Human beings are subject to pressures of circumstances which become the inevitable and inescapable aspects of existence. During the escond World War, innumerable Jews were killed in the name of religion under the reign of Hitler. The later part of the nineteenth century and the early part of the twentieth century witnessed the Holocaust that shook Germany, Russia, Poland and Spain leading to a mass exodus of Jews from Central Europe to America. The tragic history of Jews is evident in the ghettos of Germany, the pogroms of Russia, the political oppression in Rumania and other countries. In spite of being oppressed by the majority, Jews have exhibited extraordinary resilience to maintain their ethnic identity. The Jewish writers of the 20th century like Philip Roth, J.D. Salinger, Saul Bellow and Bernard Malamud have combined their cultural background with their creative imagination to show how the characters’ moral vision based on compassion can overcome the complexity and disorder of modern life. The present study aims at highlighting the protagonist’s transformation and search for self-identity thorough suffering in Malamud's novel, The Fixer. Moral wisdom gained through suffering on the one hand and influenced by religion and society on the other is demonstrated through the protagonist, Yakov Bok, who by refusing to confess and betray the Russian Jews, accepts responsibility for the Jewish community and becomes actively involved in the fate of his people. He reflects the sufferings experienced by the East European Jews during the Nazi regime. In the beginning, Bok desires security and status, but towards the end, renounces these objectives after discovering the true meaning of love, moral commitment, responsibility and freedom. He assumes a firm moral stance against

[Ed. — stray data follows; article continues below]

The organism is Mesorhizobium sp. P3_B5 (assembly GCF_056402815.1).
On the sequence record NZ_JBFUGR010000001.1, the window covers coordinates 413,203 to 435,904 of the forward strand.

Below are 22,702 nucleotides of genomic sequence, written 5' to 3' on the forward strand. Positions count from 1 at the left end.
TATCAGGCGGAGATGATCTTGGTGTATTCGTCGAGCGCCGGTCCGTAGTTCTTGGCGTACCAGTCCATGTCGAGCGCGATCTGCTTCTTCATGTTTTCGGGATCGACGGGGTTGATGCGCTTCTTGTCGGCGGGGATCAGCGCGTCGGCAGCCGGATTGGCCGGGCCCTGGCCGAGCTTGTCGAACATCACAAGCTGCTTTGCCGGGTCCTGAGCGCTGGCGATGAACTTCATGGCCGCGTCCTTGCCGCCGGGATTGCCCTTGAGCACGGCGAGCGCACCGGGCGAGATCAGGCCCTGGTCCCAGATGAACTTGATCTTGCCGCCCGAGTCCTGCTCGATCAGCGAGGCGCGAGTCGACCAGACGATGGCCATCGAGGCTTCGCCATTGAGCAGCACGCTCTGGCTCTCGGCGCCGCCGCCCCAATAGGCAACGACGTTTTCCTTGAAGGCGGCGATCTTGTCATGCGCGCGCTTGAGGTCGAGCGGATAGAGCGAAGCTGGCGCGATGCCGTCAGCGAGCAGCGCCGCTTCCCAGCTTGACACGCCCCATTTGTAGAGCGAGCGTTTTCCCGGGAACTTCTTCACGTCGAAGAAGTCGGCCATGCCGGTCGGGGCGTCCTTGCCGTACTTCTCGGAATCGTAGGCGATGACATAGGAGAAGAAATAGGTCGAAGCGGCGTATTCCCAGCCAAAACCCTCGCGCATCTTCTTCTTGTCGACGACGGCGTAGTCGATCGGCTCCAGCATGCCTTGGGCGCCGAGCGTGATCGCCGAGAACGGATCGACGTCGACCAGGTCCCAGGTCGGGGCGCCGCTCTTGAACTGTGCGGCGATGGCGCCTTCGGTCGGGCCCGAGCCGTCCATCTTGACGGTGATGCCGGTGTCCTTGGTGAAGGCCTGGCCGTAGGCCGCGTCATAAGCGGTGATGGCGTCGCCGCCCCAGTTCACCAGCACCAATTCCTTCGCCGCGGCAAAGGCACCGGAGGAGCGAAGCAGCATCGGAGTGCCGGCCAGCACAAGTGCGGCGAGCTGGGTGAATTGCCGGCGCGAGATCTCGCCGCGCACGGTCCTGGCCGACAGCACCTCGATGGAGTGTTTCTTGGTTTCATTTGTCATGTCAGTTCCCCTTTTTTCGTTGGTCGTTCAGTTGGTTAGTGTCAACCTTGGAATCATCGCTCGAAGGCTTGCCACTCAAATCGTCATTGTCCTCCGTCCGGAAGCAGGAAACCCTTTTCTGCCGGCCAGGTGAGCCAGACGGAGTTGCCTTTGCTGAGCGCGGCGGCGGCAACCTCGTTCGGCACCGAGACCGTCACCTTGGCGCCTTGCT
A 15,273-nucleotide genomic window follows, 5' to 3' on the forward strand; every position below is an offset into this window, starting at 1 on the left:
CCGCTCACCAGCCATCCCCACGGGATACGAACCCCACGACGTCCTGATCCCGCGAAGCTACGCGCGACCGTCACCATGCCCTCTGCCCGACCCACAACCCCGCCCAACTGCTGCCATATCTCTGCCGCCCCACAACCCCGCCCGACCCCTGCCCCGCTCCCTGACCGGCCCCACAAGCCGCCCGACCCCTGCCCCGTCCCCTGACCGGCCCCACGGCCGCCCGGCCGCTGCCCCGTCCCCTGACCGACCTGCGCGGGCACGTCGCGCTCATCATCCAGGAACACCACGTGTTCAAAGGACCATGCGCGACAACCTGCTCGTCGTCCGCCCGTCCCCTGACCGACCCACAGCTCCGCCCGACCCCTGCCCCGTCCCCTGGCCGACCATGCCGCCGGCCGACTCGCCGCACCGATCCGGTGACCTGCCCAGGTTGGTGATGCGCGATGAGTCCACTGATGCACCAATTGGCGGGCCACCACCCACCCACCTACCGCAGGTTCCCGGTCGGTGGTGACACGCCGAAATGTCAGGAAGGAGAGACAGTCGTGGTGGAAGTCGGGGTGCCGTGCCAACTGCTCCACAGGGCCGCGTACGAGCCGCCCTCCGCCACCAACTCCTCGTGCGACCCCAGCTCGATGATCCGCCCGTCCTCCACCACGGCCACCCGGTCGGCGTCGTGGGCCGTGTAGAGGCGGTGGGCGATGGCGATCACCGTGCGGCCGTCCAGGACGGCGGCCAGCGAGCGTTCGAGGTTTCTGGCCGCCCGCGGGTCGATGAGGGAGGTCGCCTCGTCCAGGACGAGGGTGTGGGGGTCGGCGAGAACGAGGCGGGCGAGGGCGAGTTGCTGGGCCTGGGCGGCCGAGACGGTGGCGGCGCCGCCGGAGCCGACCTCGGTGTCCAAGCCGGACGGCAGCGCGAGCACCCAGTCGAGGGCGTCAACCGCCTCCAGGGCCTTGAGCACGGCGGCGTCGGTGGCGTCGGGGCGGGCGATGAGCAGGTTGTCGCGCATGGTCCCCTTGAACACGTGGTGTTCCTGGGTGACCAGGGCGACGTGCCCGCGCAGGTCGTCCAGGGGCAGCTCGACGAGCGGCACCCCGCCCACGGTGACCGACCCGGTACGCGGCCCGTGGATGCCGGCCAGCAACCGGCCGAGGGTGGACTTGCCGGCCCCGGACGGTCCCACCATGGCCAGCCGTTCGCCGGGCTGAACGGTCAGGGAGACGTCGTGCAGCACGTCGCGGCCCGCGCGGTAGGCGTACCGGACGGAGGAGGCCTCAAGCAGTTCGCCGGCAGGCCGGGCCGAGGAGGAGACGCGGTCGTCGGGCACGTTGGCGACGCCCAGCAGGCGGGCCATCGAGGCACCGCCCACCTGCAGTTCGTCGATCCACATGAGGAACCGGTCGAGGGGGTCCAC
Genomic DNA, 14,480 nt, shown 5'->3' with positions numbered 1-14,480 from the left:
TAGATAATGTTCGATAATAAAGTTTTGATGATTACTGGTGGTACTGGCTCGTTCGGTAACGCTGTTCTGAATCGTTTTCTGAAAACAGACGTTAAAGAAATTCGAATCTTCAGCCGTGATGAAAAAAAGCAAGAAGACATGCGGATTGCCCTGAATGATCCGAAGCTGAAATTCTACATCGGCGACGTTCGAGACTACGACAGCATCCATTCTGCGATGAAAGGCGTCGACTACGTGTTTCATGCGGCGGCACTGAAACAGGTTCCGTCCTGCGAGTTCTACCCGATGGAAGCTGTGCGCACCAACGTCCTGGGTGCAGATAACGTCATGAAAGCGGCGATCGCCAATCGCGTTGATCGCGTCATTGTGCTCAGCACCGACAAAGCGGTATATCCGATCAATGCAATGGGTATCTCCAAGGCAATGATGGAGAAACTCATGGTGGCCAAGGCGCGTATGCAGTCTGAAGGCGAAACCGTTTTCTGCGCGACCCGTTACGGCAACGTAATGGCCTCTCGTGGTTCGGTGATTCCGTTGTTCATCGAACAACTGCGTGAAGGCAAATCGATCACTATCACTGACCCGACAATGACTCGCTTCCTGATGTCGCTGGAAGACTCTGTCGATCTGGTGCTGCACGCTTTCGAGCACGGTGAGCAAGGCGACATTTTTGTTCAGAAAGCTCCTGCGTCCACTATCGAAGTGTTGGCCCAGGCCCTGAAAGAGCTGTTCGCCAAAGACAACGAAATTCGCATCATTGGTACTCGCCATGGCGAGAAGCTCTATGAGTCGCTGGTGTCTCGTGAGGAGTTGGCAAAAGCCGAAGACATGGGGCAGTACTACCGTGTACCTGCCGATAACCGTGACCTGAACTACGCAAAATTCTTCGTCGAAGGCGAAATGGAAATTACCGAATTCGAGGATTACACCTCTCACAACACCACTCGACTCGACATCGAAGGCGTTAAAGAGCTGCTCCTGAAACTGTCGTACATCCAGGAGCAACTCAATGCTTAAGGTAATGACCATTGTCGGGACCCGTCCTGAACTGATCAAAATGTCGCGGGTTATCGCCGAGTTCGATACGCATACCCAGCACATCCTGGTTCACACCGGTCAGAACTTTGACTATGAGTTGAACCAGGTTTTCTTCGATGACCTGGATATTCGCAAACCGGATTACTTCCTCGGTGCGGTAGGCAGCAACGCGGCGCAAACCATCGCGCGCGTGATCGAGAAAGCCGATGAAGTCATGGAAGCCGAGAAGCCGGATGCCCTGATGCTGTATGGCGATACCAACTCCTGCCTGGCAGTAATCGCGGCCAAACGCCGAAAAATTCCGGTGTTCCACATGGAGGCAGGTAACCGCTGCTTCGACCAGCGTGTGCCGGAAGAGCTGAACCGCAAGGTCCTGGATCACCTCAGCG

the unsympathetic social and political forces which tend to prevent all his endeavours to protect the dignity of the Jews.
Dr. Geetha Senthilkumar, “The Predicament of a Jew in Defence of his Race”, Journal of International Research For Multidisciplinary , vol. 2, no. 3, pp. 547-557, 2014.